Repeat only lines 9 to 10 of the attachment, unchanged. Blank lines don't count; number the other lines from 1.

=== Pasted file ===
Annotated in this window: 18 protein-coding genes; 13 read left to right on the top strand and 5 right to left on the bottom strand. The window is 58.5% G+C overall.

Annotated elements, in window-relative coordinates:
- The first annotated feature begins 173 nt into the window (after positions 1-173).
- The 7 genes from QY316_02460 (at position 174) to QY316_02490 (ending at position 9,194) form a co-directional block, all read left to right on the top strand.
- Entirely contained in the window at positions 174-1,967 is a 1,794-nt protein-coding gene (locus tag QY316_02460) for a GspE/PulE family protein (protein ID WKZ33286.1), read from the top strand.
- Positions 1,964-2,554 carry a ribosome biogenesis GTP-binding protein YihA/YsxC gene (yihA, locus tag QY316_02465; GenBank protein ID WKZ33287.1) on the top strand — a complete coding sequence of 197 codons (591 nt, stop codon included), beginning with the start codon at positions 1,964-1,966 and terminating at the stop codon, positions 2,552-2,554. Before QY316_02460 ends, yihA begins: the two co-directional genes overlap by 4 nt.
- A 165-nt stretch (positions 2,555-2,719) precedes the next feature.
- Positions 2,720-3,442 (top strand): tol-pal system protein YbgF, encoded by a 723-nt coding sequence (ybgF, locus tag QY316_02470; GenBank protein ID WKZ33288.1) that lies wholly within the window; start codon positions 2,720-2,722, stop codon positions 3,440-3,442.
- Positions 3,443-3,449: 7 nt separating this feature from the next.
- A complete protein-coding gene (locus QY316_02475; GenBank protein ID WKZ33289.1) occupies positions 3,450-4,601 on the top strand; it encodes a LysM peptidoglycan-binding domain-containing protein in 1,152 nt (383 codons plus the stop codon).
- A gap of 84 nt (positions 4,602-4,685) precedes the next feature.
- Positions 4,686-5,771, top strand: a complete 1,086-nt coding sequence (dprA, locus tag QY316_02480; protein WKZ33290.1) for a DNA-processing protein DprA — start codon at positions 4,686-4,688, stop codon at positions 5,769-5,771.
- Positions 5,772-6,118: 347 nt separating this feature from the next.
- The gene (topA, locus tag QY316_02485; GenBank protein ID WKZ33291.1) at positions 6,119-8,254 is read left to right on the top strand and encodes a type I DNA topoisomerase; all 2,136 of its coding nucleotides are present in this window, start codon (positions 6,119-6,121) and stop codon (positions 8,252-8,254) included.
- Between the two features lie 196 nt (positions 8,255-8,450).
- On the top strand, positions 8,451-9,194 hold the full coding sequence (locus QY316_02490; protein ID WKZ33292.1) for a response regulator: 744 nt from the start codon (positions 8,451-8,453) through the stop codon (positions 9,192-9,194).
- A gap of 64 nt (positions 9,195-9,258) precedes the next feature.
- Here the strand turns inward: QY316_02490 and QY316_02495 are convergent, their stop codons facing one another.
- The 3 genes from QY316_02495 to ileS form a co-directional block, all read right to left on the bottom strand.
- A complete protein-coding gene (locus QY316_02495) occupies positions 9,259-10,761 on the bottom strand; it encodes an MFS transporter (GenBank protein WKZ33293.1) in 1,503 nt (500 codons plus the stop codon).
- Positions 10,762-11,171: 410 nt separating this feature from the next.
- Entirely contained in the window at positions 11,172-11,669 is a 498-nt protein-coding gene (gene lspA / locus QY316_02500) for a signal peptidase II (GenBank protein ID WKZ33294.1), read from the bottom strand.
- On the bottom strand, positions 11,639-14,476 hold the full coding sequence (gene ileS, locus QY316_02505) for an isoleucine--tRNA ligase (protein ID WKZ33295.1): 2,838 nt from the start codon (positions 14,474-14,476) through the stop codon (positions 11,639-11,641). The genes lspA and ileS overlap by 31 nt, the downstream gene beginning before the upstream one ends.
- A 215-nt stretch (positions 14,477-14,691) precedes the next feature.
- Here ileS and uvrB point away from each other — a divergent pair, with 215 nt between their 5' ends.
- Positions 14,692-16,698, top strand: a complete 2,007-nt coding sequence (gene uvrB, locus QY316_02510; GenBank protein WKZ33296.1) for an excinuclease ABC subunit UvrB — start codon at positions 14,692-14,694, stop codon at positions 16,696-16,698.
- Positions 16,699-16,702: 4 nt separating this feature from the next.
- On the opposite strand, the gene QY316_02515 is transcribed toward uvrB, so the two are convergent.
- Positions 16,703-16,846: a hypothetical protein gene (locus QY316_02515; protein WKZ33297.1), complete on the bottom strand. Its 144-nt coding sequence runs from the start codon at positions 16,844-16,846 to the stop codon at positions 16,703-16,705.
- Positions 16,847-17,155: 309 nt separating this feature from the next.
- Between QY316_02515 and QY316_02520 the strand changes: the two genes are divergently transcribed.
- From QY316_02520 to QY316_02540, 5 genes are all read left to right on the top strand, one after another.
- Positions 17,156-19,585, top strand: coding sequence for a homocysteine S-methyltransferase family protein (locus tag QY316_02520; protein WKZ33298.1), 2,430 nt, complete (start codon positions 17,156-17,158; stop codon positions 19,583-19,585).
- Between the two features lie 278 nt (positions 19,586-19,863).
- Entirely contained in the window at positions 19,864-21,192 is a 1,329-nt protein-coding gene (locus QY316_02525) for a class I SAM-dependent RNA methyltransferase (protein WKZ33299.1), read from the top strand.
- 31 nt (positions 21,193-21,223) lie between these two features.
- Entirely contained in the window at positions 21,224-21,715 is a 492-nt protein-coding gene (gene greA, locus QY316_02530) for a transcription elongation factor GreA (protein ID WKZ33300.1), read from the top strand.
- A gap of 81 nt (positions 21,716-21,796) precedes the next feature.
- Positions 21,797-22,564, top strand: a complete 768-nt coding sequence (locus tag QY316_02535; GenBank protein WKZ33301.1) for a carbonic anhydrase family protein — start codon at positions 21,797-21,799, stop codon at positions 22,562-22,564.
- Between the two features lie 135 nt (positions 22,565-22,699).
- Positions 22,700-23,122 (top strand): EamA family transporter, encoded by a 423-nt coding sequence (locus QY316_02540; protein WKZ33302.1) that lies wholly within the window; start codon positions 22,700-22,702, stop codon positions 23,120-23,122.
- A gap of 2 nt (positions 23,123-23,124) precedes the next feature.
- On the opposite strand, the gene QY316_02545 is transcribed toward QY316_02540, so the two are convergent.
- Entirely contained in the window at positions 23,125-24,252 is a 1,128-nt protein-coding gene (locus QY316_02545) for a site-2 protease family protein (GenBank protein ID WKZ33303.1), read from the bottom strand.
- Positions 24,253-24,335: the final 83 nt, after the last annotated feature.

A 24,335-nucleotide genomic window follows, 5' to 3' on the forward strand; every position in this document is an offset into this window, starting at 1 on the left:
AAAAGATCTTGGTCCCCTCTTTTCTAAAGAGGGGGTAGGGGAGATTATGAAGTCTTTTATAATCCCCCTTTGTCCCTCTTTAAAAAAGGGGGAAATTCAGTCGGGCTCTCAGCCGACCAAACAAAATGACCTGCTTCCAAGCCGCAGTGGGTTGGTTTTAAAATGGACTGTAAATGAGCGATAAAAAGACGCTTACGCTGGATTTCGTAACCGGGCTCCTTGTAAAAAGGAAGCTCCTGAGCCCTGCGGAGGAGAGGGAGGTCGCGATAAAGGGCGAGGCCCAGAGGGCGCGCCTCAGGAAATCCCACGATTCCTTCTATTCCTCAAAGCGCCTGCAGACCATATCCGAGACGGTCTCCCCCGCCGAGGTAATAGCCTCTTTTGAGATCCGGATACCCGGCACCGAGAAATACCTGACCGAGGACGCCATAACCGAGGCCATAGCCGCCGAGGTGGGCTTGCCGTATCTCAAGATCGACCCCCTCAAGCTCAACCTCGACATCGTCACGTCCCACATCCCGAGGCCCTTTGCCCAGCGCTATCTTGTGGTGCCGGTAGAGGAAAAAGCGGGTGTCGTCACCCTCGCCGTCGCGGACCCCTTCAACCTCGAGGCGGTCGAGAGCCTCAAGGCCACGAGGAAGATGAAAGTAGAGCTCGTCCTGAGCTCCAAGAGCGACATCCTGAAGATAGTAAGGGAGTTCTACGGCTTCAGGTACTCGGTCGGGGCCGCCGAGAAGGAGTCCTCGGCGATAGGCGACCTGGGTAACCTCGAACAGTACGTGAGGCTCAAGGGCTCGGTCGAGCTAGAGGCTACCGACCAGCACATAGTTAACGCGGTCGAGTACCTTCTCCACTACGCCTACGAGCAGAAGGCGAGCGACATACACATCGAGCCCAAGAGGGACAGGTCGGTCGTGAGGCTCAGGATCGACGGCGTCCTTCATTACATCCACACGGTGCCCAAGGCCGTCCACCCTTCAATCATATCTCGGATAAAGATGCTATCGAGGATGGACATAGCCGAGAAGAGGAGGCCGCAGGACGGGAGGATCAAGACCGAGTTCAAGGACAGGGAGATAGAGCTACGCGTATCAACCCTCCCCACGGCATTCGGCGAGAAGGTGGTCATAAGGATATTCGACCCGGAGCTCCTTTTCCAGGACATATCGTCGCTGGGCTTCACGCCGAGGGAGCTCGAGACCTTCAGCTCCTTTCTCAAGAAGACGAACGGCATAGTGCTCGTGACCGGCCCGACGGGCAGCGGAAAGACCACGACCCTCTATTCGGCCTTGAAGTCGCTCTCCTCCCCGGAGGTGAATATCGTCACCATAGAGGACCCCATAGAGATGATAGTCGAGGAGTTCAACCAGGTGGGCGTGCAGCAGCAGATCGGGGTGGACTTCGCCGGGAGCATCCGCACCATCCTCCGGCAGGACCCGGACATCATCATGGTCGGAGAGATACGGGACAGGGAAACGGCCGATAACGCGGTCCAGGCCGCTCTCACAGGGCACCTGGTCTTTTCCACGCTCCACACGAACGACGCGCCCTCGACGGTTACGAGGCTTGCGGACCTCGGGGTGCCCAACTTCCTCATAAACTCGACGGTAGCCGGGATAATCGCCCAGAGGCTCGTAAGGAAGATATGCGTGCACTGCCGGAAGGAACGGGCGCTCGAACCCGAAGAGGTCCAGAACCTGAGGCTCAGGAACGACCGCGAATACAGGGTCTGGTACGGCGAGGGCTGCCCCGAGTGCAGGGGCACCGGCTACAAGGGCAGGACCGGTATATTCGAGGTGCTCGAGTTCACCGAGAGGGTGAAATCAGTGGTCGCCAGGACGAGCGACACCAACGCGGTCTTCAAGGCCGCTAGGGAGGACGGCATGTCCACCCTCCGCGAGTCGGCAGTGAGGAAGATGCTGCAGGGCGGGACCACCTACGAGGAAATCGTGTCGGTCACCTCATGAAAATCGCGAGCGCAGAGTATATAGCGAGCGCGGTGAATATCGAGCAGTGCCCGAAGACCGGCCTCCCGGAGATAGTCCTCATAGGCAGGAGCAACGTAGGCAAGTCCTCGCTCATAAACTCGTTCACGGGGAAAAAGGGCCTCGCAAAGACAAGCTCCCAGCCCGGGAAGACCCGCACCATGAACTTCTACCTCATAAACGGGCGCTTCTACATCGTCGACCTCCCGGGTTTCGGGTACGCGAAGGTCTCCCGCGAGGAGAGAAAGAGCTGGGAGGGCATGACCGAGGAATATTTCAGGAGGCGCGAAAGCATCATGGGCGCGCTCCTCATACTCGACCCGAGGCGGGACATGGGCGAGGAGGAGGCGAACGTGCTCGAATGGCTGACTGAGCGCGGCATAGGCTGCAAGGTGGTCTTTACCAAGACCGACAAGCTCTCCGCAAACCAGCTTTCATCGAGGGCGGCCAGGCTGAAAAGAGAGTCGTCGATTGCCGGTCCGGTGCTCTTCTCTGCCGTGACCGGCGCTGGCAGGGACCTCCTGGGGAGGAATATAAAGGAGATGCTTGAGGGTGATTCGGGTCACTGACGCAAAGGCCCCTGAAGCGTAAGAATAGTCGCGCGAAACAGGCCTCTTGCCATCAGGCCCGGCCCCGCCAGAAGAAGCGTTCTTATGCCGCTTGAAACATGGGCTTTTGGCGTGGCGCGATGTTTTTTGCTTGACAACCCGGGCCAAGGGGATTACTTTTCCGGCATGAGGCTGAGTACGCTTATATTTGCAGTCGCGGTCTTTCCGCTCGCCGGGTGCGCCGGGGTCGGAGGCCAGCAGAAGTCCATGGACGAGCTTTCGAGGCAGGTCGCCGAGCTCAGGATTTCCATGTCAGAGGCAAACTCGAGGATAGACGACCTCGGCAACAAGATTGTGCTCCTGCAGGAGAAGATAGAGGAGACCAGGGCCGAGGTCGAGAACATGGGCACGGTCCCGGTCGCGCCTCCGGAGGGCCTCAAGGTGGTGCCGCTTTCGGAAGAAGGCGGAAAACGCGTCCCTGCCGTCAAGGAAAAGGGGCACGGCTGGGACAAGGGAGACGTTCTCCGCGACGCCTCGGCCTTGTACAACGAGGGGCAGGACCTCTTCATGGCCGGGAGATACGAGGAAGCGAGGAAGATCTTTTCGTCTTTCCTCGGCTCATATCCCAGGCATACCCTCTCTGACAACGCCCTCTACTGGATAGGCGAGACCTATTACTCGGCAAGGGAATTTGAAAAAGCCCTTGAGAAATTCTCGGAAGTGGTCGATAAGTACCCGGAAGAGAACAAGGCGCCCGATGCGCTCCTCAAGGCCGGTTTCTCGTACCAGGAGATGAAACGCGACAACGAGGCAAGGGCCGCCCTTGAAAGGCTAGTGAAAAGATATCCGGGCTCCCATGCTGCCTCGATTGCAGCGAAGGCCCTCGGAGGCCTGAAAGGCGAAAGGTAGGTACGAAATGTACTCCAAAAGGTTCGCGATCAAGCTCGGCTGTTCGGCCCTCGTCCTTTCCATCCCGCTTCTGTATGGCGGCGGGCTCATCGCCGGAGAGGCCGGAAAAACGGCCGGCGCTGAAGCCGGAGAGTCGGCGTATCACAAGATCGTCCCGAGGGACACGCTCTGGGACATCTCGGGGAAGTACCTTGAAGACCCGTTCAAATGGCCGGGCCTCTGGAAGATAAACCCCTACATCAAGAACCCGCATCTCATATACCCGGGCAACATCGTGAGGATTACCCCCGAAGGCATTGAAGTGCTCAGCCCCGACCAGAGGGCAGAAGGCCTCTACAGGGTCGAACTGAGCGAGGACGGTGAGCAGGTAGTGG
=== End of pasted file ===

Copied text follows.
- Positions 3,443-3,449: 7 nt separating this feature from the next.
- A complete protein-coding gene (locus QY316_02475; GenBank protein ID WKZ33289.1) occupies positions 3,450-4,601 on the top strand; it encodes a LysM peptidoglycan-binding domain-containing protein in 1,152 nt (383 codons plus the stop codon).